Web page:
It appears that morals designed by religions are sorely lacking in morality. Not to be so unexpected as they were designed thousands of years ago typically, when we were somewhat more ignorant than we are today.  Even the religions invented recently have dropped the ball.  Think of Scientology and Mormonism; not much break through in morality from either of those religions.

I'm gong to discuss moral codes that treat all conscious beings as being worthy of respect. I don't necessarily like the consequences of the moral codes they create, but that's besides the fact. How do you rank moral codes?  If we can use reputation, what can we use?  You could use the criteria of which ever moral code makes you happier or increases your well-being. Makes sense.  But I would argue that it is incomplete and leads to unfair and immoral moral codes.  You need to judge a moral code more broadly, it's not just you that needs to agree it's best, it's everyone.  This puts severe restrictions on how to judge a moral code.

A moral code needs to be evaluated in how well it treats any conscious being in any situation.

Wait, you're saying, any conscious being?  An insect? A mouse? A slime mold? Yes, any conscious being that has experiences must be taken into account by a moral code. Different levels of experience could be treated differently or expected to act differently and be treated differently (can a mouse even understand a moral code?) I think this requirement is paramount in building a real moral code. It's not just about human beings it's about conscious beings. Different beings have different levels of consciousness and different levels of intelligence that allow them to foresee the consequences of their actions, or not, so should be treated differently by moral codes.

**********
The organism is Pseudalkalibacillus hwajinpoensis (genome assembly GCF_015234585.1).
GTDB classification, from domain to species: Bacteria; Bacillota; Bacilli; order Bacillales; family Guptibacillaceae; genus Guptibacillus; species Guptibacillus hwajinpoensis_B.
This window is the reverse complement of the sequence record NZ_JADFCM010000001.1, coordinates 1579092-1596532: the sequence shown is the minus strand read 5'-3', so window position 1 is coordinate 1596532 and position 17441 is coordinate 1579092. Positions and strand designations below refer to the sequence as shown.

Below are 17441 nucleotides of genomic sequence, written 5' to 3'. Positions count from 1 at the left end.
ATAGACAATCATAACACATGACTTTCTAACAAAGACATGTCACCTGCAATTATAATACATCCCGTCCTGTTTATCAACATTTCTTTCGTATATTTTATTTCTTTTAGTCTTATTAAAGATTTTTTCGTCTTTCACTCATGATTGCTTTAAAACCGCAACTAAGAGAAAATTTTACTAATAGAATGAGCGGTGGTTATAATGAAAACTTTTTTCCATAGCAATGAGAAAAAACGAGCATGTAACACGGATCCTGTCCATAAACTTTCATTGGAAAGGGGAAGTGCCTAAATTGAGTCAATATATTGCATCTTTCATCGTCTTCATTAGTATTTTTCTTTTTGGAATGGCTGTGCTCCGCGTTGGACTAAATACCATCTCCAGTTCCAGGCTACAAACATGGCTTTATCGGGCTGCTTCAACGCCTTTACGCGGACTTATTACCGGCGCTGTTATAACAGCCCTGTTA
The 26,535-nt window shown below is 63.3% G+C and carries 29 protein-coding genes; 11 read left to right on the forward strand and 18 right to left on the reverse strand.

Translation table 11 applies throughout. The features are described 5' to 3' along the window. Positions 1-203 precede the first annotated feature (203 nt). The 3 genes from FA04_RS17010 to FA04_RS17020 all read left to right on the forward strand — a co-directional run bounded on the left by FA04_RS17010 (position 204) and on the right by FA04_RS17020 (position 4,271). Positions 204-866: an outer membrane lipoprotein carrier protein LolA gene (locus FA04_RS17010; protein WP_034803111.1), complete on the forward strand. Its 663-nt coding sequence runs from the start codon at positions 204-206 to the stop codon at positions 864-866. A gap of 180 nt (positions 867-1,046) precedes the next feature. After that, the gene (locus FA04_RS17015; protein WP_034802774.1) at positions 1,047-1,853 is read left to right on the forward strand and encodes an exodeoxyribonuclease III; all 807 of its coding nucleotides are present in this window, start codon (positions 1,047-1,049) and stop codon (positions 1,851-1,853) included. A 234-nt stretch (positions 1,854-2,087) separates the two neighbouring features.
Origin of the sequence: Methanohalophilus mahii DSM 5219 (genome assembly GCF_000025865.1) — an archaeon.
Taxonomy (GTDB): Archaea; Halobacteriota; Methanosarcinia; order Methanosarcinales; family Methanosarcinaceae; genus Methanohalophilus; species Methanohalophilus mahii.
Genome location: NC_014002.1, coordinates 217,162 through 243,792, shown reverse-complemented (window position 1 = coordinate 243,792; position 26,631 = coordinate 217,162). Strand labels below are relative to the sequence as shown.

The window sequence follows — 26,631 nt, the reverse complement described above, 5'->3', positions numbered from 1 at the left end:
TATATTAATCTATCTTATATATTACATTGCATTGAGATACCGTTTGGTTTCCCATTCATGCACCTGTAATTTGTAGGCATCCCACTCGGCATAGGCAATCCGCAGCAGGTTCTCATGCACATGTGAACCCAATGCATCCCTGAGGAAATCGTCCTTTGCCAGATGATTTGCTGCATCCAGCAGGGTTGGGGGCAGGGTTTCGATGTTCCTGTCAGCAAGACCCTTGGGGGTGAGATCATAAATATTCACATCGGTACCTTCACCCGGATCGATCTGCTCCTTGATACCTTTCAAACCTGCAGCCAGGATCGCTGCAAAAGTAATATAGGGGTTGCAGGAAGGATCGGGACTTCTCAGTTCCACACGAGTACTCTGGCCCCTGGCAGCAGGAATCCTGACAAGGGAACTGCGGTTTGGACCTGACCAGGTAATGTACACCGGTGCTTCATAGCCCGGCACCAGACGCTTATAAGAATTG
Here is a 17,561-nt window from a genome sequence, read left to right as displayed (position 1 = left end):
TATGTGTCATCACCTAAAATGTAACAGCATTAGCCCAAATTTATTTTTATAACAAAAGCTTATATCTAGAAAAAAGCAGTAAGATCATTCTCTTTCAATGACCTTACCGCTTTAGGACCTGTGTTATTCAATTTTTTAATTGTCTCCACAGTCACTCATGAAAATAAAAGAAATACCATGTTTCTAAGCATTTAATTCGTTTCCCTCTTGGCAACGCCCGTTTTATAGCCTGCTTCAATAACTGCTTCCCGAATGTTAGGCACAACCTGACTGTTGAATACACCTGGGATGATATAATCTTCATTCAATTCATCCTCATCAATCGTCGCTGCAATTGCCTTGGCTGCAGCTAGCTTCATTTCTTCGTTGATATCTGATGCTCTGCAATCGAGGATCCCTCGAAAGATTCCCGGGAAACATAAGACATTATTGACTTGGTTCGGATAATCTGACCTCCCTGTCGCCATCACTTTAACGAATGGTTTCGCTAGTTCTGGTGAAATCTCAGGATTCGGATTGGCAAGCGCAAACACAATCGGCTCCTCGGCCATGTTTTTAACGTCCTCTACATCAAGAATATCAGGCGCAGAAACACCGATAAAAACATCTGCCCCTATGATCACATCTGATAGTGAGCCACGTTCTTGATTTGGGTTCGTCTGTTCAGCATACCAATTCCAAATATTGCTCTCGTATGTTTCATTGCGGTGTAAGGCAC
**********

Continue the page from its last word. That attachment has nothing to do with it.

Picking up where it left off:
Finally a moral code should maximize the amount of well-being or happiness (in the philosophical sense of flourishing) of conscious beings. Just like medicine works to increase your good health.  We don't know what perfect health is, but we can usually tell in what direction good health is: less pain, longer lives, more opportunities, etc.  Same for well-being.  While we don't know what the perfect well-being is, we can usually figure out what direction it is in: better health, more flourishing, less pain, more opportunities, more consciousness, etc.

A well designed moral code must maximize the well-being of conscious entities.

Let's recap. Moral codes tell us how conscious beings should interact, they must be designed from first principles and evaluated on how well they treat all individual conscious beings and how well they maximize well-being for all conscious beings. That's a tall order. All the moral codes I've seen are seriously lacking in many of these attributes, so I would claim in great need of fixing.  I'm pretty sure that the ultimate moral code has not yet been designed. However, viewing a moral code in this light gives us hope that we may be able to propose moral codes and tune them for best effects.

The world is overdue for good science and good engineering to be done on moral codes. There are many falsifiable hypothesis that can be made on moral codes given this framework (science) and many ways to run experiments to decide if one part of a code is better than another (engineering.) It's about time to stop reasoning about morals using philosophy and religion and to start reasoning about morals using the modern practices of science and engineering.

It's time for morals to be intelligently designed.

We've come a long way since we learned to speak and write. No reason to stop progressing now because someone told you they already have the answer. Question it. Evaluate it. Review it. Find the flaws. Improve it. Never forget. My inspirations:


Thanks for reading.
 -Dr. Mike